And merchants are still paying close attention to the supply chain, as issues and delays linger—and perhaps even worsened due to talks of a coming recession. Forward-thinking merchants are investing in ways to future-proof their businesses from such challenges.
Cloud-based solutions with automation help brands track inventory, manage orders, and otherwise maintain control over their operations. Cloud-based supply chain management software makes it possible to identify problems, make decisions, and communicate with partners every step of the way and in real time.
According to research, early adopters of AI supply chain technology can improve logistics costs by 15%, inventory levels by 35%, and service levels by 65%, compared with slower moving competitors. AI can optimize your packaging too, automatically determining the best packaging type and size to reduce costs and emissions.
10. Video steals the show
As many as 70% of retail executives plan to make moderate or major investments in digital marketing in 2022. One key area of focus is going to be an investment in video. According to our research, 46% of shoppers want to watch a product video prior to purchasing.
Video marketing has emerged as a high-performing content type across all mediums. And while it may have gotten its “start” on YouTube, brands can use video to connect with customers and drive sales on social media, in emails, and on product pages themselves.
And as video plays particularly well with a social audience, the rise in social commerce has made it even more important for brands to consider adding the format to their content mix. Engagement and product videos can earn you more views and visibility on social platforms, which ideally lead to sales.
Your videos could feature behind-the-scenes, livestreams, product unboxings, video consultations, or personalized product recommendations.
Remember to make your videos shoppable. Feature just one or two products per video and show them in action, filming with interactivity in mind—note where you may want to incorporate calls to action.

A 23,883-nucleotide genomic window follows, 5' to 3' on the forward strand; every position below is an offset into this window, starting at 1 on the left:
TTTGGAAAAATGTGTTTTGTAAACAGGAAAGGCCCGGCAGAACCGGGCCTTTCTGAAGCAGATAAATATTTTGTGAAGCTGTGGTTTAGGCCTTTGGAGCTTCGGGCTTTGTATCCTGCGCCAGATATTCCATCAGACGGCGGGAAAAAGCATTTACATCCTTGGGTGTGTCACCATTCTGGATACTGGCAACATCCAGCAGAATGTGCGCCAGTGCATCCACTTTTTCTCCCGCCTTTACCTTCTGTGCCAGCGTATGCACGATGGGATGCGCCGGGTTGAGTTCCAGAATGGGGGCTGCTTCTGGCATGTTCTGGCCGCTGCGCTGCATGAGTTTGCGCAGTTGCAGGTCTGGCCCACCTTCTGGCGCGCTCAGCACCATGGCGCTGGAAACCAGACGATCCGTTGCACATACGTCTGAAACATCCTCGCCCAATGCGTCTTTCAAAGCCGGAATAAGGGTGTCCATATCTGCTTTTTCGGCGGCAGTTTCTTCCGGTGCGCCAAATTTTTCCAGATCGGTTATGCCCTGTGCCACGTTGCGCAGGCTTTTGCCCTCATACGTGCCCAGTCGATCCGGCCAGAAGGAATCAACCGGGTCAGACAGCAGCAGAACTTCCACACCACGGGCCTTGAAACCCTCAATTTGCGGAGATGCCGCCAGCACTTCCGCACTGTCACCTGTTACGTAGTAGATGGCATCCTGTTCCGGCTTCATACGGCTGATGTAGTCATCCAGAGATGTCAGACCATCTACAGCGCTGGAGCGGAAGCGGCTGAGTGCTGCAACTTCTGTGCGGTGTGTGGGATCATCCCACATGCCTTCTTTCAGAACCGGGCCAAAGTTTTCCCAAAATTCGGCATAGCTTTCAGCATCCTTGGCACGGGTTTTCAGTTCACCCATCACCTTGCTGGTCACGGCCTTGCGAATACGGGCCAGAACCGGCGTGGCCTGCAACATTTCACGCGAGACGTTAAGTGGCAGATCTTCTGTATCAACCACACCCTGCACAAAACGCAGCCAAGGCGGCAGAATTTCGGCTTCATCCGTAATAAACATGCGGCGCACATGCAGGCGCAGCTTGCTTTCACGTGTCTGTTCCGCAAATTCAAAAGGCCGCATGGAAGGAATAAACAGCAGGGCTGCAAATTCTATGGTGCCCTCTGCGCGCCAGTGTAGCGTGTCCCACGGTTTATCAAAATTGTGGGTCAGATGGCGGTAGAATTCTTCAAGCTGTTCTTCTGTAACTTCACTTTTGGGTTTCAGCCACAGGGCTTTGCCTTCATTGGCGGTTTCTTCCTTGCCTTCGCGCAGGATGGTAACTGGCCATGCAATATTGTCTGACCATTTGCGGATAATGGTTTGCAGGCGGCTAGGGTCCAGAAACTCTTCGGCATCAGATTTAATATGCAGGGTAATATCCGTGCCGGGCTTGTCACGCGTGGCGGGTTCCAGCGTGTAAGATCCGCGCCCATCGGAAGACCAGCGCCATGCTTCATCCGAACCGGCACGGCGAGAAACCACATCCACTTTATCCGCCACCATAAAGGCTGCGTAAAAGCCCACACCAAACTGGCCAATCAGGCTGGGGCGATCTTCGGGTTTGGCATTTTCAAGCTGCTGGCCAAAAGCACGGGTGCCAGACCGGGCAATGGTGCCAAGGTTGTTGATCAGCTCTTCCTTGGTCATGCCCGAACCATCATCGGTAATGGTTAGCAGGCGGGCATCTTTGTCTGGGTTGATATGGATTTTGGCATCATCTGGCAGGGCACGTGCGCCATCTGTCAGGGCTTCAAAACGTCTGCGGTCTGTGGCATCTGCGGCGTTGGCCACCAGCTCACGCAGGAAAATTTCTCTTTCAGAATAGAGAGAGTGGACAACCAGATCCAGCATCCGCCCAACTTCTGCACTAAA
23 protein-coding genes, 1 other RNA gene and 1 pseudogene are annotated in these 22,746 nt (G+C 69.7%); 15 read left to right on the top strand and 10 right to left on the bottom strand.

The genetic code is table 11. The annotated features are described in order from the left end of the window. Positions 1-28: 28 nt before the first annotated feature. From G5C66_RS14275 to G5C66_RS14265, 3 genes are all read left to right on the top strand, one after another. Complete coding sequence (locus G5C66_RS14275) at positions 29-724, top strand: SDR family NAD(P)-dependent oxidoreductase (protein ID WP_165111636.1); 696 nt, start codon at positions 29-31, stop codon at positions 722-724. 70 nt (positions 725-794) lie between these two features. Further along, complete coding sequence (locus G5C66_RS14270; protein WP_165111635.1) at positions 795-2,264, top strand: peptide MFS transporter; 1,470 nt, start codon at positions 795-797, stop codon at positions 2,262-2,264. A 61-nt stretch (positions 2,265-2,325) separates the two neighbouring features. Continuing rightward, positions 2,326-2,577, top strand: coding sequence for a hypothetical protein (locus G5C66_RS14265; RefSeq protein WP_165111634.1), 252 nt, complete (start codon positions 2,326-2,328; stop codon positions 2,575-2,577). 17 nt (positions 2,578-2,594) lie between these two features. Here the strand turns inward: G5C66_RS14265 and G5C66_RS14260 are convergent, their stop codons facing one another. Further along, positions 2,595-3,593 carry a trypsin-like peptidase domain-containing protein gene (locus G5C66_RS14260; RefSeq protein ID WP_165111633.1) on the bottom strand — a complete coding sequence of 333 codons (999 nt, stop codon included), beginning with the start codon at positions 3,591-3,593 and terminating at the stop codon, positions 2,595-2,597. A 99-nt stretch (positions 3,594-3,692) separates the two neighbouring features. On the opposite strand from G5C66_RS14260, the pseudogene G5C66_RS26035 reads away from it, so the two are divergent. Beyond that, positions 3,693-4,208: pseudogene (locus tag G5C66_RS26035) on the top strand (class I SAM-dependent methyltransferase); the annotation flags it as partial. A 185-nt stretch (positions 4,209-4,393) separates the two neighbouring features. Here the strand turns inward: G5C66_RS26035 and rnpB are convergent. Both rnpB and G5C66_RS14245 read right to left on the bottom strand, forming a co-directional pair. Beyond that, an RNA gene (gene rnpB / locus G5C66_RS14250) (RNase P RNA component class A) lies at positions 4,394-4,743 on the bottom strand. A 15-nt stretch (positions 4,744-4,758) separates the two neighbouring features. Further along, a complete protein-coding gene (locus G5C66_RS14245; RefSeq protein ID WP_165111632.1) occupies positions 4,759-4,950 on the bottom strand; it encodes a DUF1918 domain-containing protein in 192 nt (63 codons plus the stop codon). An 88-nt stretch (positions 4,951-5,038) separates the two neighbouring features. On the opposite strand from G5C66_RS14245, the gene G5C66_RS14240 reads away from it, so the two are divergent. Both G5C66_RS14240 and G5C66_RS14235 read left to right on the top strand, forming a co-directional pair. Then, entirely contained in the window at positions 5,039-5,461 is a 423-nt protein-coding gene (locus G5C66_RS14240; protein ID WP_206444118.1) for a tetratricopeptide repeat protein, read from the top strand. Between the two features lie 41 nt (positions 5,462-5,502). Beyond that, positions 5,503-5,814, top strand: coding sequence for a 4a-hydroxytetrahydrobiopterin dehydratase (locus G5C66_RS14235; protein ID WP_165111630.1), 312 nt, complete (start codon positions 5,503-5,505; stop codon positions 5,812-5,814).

Sustainable clothing brand Boody uses video to promote social sales. In the unboxing video below, posted to Instagram, the brand also tags the featured products so its audience can easily make a purchase.
Learn more: Grow your business with Facebook and Instagram—from one place—with Shopify social commerce tools.
Take advantage of these resources to help you learn how to use videos to drive sales:
- How to Make a Video in 30 Minutes or Less
- How To Use Instagram Video To Promote Your Ecommerce Brand
- 12 Best Free Video Editing Software (Pros/Cons)
Stay tuned for more small business trends
You know better than anyone that staying in business means constantly adapting, reevaluating, and fine-tuning. These small business trends can help you determine where to focus and invest for the upcoming year.
Take this data, go forth, and make 2022 your best year ever.
Ready to create your business? Start your free trial of Shopify—no credit card required.
Small business trends FAQ
What is trending in small business?
What are the top 5 business trends today?
- Cloud computing
- Big data
- Mobile commerce
- Social media
- Internet of Things
What are the top 5 small businesses to start?
- A business that provides affordable online marketing and SEO services to small businesses.
- A luxury home cleaning and organization company.
- A wellness retreat center that offers yoga and meditation classes, as well as health and wellness retreats.
- A meal delivery service that specializes in healthy, organic, and locally sourced food.
- An online retailer that specializes in selling eco-friendly and sustainable home goods.
What are the biggest trends in small business?
- Rising customer acquisition costs from paid ads are driving businesses elsewhere.
- Businesses turn to first-party data for personalization.
- Brick-and-mortar businesses are reopening their doors after shuttering for COVID-19.
- Mobile shopping is increasingly social.
- Online business creation is up.
- Businesses and consumers are increasingly environmentally conscious
- Brands invest in transparency around shipping to boost brand loyalty.
- Labor shortages force retailers to get creative.
- AI helps retailers address supply chain challenges.
- Video steals the show.
What do small businesses need in 2022?
- Updated technology
- New marketing strategies
- More efficient operations
- Better customer service
- More innovative products or services